More and more, backyard homesteaders are raising quail alongside their chickens and ducks. Their small size and delicious eggs make them appealing for homesteaders, no matter where they live.
If you want to add another animal to your homestead but think you’re running out of space, consider raising quail. It’s easier than raising chickens!
What Are Quail?
Quail belong to the pheasant family along with partridges. There are over 100 different quail breeds, but a majority are wild and live throughout the world. Only a few are commonly seen in backyards and raised by farmers.
A few popular breeds of quail for farmers include:
- California Quail
- Northern Bobwhite Quail
5 Benefits of Raising Quail
Since these birds are small, people often wonder why you would want to raise quail. Chickens are the gateway to homesteading and farming, but quail are smaller and more manageable birds with many of the same features.
Don’t let their size stop you from raising them. Here are some of the benefits.
1. They’re Small
Quail are smaller than most bantam-sized chickens, which are tiny. Some might not think that their small size is a benefit, but for those who want to increase their self-sufficiency while living in the suburbs or urban areas, size matters.
Quail are great for urban and suburban homesteaders.
2. Quail Are Quiet
Another reason that quail are perfect for backyard homesteader is that quail are quiet. They make noise, but they sound more like birds rather than chickens. Even the males don’t make noises as loud as roosters.
3. They Grow Fast
Chickens don’t lay eggs until they’re four to seven months old, depending on their breed. Quail start to lay eggs when they’re only seven weeks old – that’s crazy.
That means you start getting fresh eggs way sooner than you will with chickens or ducks.
4. The Eggs Are Yummy
Quail eggs are delicious little nuggets. They might be small, so yes, you need to eat more, but they’re still yummy. The eggs are nutrient-dense and full of vitamins for your family to enjoy.
Quail are productive birds; they lay around 230-250 eggs per year.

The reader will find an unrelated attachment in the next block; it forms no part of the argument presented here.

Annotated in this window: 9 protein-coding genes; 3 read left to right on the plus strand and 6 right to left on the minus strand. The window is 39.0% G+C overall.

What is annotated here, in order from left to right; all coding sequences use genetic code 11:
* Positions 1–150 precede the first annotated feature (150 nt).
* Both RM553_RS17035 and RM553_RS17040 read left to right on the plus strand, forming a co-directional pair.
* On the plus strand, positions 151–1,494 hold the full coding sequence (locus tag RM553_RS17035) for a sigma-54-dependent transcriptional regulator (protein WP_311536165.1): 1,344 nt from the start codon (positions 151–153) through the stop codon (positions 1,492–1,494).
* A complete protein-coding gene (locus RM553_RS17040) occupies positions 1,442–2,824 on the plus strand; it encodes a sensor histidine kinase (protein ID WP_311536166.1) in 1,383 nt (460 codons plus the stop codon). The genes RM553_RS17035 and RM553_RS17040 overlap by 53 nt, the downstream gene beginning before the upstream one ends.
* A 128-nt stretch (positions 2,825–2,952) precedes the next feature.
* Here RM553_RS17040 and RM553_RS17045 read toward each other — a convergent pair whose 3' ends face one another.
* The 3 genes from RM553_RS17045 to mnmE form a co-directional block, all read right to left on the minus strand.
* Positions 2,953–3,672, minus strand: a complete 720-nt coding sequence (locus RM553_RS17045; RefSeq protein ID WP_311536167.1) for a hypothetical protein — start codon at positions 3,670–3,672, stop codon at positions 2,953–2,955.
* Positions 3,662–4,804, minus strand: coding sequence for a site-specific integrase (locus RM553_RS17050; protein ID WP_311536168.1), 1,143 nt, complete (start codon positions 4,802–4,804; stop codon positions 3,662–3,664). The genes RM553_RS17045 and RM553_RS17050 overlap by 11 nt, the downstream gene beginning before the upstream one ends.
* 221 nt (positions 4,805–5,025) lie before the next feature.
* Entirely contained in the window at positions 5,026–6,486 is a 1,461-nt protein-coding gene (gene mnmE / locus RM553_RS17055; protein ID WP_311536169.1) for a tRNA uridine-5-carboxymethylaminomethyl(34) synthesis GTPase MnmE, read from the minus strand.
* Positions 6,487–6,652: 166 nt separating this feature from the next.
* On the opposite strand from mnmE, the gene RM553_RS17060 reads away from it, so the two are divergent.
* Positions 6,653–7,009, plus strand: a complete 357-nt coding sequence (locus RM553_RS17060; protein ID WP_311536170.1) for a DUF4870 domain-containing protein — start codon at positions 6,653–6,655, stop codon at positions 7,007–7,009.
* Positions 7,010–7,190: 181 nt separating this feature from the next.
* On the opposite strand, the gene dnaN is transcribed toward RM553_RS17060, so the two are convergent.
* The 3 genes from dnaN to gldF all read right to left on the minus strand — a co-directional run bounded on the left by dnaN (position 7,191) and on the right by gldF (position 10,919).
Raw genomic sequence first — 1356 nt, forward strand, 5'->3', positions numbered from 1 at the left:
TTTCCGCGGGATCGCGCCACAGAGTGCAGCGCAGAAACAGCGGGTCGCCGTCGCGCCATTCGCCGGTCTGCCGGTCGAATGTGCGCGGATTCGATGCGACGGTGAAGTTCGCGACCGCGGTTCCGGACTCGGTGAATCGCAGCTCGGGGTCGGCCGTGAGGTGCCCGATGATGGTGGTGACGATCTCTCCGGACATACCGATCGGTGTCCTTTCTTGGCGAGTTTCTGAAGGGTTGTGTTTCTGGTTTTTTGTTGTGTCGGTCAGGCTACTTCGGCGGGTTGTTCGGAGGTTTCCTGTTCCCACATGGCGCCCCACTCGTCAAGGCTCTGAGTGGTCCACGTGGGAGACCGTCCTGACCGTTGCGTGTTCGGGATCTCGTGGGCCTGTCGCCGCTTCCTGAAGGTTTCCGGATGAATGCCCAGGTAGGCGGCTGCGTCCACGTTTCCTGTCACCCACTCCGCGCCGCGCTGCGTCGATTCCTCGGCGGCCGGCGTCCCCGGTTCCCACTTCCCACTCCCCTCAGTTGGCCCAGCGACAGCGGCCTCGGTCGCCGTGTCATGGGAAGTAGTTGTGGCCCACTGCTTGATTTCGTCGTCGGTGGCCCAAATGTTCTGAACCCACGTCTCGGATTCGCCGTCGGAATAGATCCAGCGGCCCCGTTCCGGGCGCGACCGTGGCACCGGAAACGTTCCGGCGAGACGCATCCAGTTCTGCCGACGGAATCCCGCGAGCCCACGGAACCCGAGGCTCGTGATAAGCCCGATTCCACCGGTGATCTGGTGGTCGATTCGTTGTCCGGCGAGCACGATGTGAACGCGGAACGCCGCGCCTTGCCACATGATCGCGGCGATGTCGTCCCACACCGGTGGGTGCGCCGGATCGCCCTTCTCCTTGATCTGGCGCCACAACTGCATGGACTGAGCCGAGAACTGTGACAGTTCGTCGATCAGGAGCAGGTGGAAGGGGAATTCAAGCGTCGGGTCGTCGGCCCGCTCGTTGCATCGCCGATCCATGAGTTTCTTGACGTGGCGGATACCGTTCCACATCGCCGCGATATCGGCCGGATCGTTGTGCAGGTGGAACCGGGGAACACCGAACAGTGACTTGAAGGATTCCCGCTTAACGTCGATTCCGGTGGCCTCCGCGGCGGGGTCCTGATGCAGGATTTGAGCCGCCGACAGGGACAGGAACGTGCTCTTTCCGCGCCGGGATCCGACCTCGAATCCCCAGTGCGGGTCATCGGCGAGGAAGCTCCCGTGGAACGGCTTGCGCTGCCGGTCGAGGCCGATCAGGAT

5. Quail Are Great Meat Birds
Don’t let their size stop you from using these birds as meat. Since they grow so fast, quail make fantastic meat birds and reproduce quickly. Some top chefs pay a lot of money for quail meat, so you might sit on a gold mine!
What About The Cons of Raising Quail?
All of these benefits sound amazing, but things always have negatives that you need to consider. Raising quail has some cons; here are a few.
1. They’re Messy
Quail poop a ton. They might be small, but their poop amount could make you think otherwise. You can compost their poop like you do chicken manure, but you need space to keep it. Quail generate tons of waste.
That means you need to change their bedding often. Changing bedding is frustrating because you need to put the quail into a temporary cage to stop them from escaping.
2. Not Tons of Meat
Butchering quail is pretty easy, especially for beginners, but let’s be honest – you don’t get a lot of meat. If you wanted quail to sustain your family, you would need to continually hatch more eggs and raise them.
That’s possible, but raising meat chicken birds are more practical.
3. Bad Attitudes
Quail are far from the nicest birds. Don’t expect to bond with them or for them to enjoy being with you.
Also, they can be vicious towards each other. They are downright cruel, and they take the pecking order seriously. If they draw blood, watch out! The entire flock will attack the injured quail.
What Do You Need for Raising Quail?
Before you dive into raising quail, make sure you understand what they need and how to keep these birds healthy. Here’s what you need to be successful.
Housing for Quail
Quail can live in cages or coops; cages keep predators away from the quail, but if you can make a predator-proof coop, then a coop is the best way to go.
Surprisingly, one of the biggest problems that quail face is rats, so you need to make sure your quail housing is rat-free. You also have to provide plenty of ventilation because quail droppings produce a lot of ammonia.